“Currently 55 percent of the voting population in District 5 is composed of Latino communities, if the proposal were to go into effect the population would drop to 48 percent,” he said.

A handful of East Los Angeles stakeholders said they do not want Garfield, located in unincorporated East L.A., and Roosevelt, located in Boyle Heights, to be in the same district.

Veronica Ramirez, an East LA parent and education activist, told EGP she is not opposed to Garfield and Roosevelt being in the same district per se, she just does not want Garfield to be in Monica Garcia’s district.

Guadalupe Garcia addressed the commission with her two children in tow. (EGP photo by Gloria Angelina Castillo)

Ramirez said Garcia has not supported the community’s wishes, and she’d rather keep the recently elected Kayser as her representative. She questioned Garcia’s political motives, which she says come at the expense of the community.

Kayser opposes changes to his district’s boundaries. He said feeder schools should be kept together.

“A dozen years ago I represented the 13th City Council District on the elected Charter Reform Commission and I purport the language that said high school attendance area need to be respected as part of the redistricting process,” Kayser told EGP. This map doesn’t do that, he said.

He wants Marshall High School and two of its feeder schools to stay in his district along with the numerous other Marshall feeder schools. Under this map, Marshall and the two schools now go to Steve Zimmer’s District 4, he said.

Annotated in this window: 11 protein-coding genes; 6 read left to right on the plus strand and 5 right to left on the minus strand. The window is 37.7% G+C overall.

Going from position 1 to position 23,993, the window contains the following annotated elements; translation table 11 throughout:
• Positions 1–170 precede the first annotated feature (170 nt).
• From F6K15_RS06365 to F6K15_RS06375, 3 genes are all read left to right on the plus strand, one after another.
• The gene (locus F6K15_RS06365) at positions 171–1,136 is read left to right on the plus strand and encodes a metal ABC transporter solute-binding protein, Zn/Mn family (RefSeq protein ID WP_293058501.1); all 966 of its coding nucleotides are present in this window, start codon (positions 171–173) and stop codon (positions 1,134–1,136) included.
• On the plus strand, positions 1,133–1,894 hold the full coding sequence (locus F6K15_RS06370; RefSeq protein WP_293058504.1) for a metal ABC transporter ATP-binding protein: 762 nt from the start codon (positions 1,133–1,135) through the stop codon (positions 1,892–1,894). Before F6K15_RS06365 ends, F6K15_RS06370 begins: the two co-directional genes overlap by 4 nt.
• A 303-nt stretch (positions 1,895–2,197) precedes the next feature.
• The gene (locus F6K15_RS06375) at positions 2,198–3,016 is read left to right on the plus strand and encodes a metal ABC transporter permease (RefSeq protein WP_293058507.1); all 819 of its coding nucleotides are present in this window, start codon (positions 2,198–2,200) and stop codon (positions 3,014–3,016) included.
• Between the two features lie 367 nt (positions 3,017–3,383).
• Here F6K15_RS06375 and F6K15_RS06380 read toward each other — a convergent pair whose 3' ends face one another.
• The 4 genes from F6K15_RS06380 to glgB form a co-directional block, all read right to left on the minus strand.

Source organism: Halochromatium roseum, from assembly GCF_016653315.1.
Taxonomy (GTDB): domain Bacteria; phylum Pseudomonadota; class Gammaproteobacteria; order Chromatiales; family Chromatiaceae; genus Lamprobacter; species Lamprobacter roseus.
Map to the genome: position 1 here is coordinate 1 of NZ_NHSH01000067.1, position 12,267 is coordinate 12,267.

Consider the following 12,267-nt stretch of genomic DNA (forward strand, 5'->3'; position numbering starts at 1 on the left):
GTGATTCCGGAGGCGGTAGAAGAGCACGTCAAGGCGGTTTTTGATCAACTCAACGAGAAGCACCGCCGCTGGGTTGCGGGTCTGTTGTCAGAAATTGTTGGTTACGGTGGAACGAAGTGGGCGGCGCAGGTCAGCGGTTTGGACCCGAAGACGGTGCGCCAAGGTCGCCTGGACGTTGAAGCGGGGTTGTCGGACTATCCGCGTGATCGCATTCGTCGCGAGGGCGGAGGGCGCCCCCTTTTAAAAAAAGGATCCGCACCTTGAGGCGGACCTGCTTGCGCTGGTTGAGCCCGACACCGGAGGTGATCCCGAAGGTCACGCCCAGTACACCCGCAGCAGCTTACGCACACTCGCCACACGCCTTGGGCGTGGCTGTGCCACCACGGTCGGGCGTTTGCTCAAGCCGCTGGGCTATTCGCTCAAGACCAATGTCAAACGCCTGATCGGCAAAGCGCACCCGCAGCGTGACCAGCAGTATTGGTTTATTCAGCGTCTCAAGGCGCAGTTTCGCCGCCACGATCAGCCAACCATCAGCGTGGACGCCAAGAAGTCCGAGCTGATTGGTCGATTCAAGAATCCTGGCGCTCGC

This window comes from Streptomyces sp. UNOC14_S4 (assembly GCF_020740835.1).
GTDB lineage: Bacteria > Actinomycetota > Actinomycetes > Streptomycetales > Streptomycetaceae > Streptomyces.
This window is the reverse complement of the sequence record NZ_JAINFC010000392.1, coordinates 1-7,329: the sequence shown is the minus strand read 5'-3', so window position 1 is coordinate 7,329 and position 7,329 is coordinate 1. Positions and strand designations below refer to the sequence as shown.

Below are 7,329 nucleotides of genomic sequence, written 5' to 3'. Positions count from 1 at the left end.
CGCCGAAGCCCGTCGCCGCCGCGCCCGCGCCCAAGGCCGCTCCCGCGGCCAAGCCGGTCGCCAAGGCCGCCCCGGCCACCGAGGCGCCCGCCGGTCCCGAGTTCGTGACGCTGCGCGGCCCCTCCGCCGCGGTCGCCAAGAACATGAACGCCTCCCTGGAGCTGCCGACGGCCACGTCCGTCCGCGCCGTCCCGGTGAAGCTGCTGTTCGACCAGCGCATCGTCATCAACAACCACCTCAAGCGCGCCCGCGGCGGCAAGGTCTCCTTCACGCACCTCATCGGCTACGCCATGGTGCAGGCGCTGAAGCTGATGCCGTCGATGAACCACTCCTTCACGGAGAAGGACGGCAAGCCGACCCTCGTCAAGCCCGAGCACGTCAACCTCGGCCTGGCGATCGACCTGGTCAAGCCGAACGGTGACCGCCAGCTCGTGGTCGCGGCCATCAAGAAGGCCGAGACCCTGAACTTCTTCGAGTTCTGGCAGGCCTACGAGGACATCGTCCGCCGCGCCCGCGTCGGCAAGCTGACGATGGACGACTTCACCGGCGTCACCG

Kayser agreed with some of the speakers saying splitting feeder schools would affect the level of service and philosophy of the district. An example of this might be his limited ability to help fund field trips for certain schools with his discretionary funds, he explained.

He said Atwater Village and Los Feliz should not be split in two, and he wants to keep Griffith Park in his district because there is a Zoo Magnet School located there and he’d like to do a project that uses the LA River as an outdoor classroom.

Kayser didn’t have anything specific to say about Eastside schools, but said he would be fighting to keep the district as it currently is “if it weren’t a federal requirement” to update the maps based on population changes reflected in the Census.

Elected last May, he’s been working to develop relationships with communities and schools, and “this is like having the rug pulled out from under you,” he said.

He said he will not go to court over the maps, no matter the outcome, but he would still like to see his “C” shaped district opened up.

Kayser and his chief of staff, Sarah Bradshaw, say his district looks like a textbox example of gerrymandering, where a district takes on a strange shape like a Salamander.

Image from the Minority Report submitted to the full LAUSD Redistricting Commission on February 29 by Commissioners Mark Lewis, Jimmie Woods Gray and Dermot Givens.

He says Map A, rejected by the Redistricting Commission, is a better option. That map had three Latino majority districts, one African American district and an Asian district, he said.

I’d like “to see the maps that people saw during the public hearings considered versus maps that nobody saw,” he said.

The City Attorney’s Office has expressed concern over the map, saying District 5 specifically could be legally challenged.

At the end of Monday’s meeting, Council President and Committee Chair Wesson said it’s impossible to please everybody; the question now is whether the maps are legally solid.

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April 12, 2012  Copyright © 2012 Eastern Group Publications, Inc.